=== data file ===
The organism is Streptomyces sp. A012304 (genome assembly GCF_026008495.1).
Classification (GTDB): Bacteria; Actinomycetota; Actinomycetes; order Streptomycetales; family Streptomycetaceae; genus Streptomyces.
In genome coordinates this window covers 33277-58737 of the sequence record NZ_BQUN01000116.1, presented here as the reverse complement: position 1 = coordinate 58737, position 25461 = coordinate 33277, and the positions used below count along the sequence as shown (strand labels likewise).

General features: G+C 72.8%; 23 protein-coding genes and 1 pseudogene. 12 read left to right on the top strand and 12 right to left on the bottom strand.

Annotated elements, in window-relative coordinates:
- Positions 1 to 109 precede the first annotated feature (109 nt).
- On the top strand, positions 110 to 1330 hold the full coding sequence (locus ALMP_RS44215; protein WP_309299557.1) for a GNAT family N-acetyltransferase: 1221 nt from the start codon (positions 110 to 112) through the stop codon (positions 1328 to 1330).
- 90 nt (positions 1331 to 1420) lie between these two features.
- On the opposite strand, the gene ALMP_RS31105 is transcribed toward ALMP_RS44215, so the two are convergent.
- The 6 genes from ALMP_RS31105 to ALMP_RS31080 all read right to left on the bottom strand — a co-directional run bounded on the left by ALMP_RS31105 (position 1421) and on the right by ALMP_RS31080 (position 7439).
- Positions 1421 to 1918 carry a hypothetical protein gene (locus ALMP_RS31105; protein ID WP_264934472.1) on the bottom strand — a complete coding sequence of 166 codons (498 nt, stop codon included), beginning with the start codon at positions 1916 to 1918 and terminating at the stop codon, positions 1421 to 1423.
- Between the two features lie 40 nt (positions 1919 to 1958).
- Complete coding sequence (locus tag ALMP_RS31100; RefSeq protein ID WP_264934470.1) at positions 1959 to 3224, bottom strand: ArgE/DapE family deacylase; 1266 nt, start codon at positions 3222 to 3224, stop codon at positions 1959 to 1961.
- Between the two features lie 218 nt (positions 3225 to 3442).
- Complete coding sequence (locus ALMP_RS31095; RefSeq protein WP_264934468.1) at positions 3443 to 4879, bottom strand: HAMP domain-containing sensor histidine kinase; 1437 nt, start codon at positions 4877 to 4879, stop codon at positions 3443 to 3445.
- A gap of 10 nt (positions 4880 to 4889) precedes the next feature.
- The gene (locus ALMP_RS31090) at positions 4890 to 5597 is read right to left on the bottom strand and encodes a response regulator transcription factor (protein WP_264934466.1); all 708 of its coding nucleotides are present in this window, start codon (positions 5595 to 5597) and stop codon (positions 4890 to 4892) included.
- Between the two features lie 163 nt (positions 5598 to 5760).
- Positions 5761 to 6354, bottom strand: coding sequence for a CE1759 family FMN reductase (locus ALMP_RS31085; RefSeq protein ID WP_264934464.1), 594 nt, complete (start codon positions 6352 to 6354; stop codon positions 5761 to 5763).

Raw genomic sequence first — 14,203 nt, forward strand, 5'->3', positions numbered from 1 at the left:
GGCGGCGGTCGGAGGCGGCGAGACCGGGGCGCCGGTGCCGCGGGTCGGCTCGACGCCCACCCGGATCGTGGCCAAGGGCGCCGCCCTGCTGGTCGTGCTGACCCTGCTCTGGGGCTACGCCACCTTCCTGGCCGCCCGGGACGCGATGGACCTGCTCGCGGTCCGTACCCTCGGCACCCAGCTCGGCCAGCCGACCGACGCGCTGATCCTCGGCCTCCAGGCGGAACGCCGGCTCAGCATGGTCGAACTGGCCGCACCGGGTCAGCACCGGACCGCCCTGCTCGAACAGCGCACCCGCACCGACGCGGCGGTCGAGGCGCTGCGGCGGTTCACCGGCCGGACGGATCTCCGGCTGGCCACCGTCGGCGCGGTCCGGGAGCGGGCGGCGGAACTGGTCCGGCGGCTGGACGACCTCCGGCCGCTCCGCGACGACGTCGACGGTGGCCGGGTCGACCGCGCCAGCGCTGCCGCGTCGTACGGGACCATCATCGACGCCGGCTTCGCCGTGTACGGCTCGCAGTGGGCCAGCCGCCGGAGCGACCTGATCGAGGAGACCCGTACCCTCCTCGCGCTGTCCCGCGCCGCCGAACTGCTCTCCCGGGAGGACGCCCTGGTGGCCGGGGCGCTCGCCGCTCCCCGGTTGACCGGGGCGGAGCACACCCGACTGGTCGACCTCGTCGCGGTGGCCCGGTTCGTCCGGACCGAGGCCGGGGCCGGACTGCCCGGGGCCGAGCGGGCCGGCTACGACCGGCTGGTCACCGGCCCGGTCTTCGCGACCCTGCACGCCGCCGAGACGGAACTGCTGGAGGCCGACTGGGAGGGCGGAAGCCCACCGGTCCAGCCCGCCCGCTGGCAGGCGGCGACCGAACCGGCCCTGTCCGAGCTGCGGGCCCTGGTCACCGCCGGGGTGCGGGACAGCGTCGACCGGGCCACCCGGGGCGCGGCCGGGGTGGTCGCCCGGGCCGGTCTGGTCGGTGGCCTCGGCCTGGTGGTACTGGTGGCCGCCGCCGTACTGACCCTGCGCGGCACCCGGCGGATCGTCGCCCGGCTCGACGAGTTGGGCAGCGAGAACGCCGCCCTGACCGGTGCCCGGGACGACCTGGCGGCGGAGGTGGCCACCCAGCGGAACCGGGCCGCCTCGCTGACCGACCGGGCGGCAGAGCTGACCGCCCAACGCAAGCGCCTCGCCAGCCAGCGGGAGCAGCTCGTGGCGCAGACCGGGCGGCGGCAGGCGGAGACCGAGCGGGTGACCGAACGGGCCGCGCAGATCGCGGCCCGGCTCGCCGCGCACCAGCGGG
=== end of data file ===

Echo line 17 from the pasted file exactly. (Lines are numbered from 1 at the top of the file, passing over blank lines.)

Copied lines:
- The gene (locus ALMP_RS31090) at positions 4890 to 5597 is read right to left on the bottom strand and encodes a response regulator transcription factor (protein WP_264934466.1); all 708 of its coding nucleotides are present in this window, start codon (positions 5595 to 5597) and stop codon (positions 4890 to 4892) included.